Saturn’s 2017 opposition

is tomorrow, Thursday June 15

at 10 Universal Time, which is 4 AM in America’s Central time zone.  So if you watch Saturn rising in the southeast this evening of the 14th, it is only a couple of hours before opposition.

You can see in our diagram that Saturn is very close to what I call the anti-Sun, which can also be thought of as Earth’s shadow (it would cause a lunar eclipse if the Moon were there).  Saturn in this part of its slightly inclined orbit passes 1.22° north of the anti-Sun point.

Saturn has not quite reached the southernmost part of its orbit.  That will come next year, and at the next opposition, 2018 June 27, it will be about half a degree farther south.  Being near to the southernmost part of the ecliptic implies that the opposition date will be nearer to our summer solstice, with the shortest night.

Already night-time seems shortest if you are a riser-before-dawn, because rhe earliest sunrise comes today, June 14, for parts of the Earth around latitude 40° north.  We’ve previously had to discuss why earliest and latest sunrise and sunset do not coincide exactly with the solstices.

And Saturn is in the part of its orbit where the northern surface of its rings is tilted widely open toward us.  Actually the maximum of this openness will come on October 17, though the difference between now and then is slight.


4 thoughts on “Saturn’s 2017 opposition”

  1. Hello Guy,
    I take it that the “Anti-Sun” as depicted in the diagram represents the actual size of the Earth’s umbra at lunar distance (about a quarter million miles) from the Earth. I assume the antumbra begins (and the umbra ends) at a point about four times that distance and extends infinitely out from there.
    My question: Does Saturn ever manage to pass through the Earth’s antumbra at opposition so that the Saturnians see a transit of the Earth across the face of the Sun?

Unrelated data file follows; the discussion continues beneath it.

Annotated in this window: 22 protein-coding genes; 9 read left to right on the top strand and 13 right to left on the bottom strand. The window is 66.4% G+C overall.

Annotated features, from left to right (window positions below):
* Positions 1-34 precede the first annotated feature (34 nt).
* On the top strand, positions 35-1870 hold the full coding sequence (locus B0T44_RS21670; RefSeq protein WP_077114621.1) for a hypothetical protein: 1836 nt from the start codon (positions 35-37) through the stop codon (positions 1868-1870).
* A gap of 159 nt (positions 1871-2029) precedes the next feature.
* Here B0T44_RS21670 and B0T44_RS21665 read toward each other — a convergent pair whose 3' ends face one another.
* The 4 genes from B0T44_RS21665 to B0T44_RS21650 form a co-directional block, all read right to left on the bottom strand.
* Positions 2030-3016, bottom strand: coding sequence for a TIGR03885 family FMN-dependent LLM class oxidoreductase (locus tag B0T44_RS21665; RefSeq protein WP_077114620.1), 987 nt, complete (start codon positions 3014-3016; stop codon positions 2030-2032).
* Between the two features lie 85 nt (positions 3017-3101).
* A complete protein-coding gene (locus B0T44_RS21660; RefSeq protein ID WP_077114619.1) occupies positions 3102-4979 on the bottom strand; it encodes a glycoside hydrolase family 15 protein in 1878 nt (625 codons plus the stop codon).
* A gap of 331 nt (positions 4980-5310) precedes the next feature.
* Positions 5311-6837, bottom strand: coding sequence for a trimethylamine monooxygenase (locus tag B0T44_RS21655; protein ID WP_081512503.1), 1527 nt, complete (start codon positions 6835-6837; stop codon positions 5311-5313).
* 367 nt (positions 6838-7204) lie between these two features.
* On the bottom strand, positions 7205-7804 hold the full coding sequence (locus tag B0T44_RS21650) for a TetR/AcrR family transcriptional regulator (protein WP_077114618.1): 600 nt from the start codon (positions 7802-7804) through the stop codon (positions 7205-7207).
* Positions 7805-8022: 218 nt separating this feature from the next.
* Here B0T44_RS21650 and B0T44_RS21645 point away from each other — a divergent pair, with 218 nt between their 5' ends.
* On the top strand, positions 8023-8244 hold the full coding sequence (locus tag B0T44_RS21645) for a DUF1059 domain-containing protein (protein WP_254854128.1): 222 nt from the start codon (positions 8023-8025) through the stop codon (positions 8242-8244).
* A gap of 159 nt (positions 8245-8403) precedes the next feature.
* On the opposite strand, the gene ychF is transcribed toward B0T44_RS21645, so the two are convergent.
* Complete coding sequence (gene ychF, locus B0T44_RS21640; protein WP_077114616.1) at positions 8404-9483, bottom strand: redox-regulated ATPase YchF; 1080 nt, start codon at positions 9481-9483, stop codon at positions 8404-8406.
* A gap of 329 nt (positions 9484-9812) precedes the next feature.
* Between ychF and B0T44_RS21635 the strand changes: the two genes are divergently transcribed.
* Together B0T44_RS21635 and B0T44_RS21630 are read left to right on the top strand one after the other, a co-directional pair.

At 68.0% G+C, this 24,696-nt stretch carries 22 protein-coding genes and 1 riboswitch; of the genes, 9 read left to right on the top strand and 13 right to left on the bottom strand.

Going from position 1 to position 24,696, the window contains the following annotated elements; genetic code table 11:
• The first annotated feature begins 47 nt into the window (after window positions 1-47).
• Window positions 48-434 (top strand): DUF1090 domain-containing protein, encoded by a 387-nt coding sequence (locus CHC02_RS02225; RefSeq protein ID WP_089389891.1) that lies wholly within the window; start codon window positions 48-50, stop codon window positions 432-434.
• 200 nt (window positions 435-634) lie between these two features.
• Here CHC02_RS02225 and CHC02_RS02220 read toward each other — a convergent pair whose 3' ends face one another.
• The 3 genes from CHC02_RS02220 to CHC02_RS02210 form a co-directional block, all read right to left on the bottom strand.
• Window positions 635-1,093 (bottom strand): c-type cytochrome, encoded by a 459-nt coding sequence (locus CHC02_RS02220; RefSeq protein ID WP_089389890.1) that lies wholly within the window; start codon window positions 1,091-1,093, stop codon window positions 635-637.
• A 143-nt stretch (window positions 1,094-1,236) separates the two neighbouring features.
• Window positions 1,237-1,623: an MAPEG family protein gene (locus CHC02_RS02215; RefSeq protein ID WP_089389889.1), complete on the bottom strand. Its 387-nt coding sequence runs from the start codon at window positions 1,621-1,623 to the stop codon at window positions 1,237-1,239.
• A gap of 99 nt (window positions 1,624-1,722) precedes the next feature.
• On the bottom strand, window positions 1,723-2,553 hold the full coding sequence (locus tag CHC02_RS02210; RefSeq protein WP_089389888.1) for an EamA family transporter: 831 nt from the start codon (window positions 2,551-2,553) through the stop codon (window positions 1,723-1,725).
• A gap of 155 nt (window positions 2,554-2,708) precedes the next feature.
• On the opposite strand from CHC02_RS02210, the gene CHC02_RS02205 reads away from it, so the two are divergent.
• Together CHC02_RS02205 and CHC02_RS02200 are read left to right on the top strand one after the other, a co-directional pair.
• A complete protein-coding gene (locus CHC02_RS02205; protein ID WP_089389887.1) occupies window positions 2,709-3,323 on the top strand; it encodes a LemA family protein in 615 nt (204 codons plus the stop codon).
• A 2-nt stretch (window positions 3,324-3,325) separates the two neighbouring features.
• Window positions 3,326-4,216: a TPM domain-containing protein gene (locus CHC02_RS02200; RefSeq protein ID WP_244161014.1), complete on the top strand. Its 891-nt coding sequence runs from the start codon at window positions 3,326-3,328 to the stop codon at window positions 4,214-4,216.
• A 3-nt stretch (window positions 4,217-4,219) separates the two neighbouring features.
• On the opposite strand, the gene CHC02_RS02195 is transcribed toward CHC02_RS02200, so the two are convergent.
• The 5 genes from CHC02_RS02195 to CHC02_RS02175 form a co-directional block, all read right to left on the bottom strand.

1. Yes, the width of both parts of Earth’s shadow (umbra and penumbra) vary with distance, so I make the program draw a sort of average shadow at the average distance of the Moon. If the Moon is near and goes into an eclipse, I make the shadow scaled up by the same factor as I’ve chosen for the Moon.

      Yes, since the Earth’s penumbra widens infinitely, many bodies could pass within it and thus theoretically see transits of Earth over the Sun. Jupiter certainly can: Jean Meeus has six and a half elaborate pages on “Transits of Earth as seen from Jupiter”, in book IV of his Morsels series. He doesn’t seem to mention transits of Earth as seen from planets beyond Jupiter, but does mention that “on 2061 May 29 a much rarer transit of Saturn will be visible from Neptune”!

      If I had the patience I suppose I should calculate all the oppositions of Saturn over a long span and examine those at which Saturn’s latitude is close to zero.

  2. Yup! I’ve got my Canon all set up and LiveView ready for a night of remote imaging tonight and tomorrow night, pending rain clouds in our area.

  3. By my very rough calculation, here at 37 degrees north latitude the earliest sunrise was yesterday, June 13. But I could easily be off by a day or two. According to my tide table, the Sun rises at 0547 for seven days in a row, and June 13 was the fourth of these seven days.

    Saturn has been much too low in the evening sky to be worth trying to observe through a telescope, and I haven’t been able to stay up until midnight recently. But last night, June 13, Saturn was noticeably brighter than usual to the naked eye and through binoculars. I think this is due to the wide-open rings and the Seeliger effect — Saturn’s icy rings reflect light back toward the Sun, and when the Earth passes between Saturn and the Sun that reflected light is shining at us, too.

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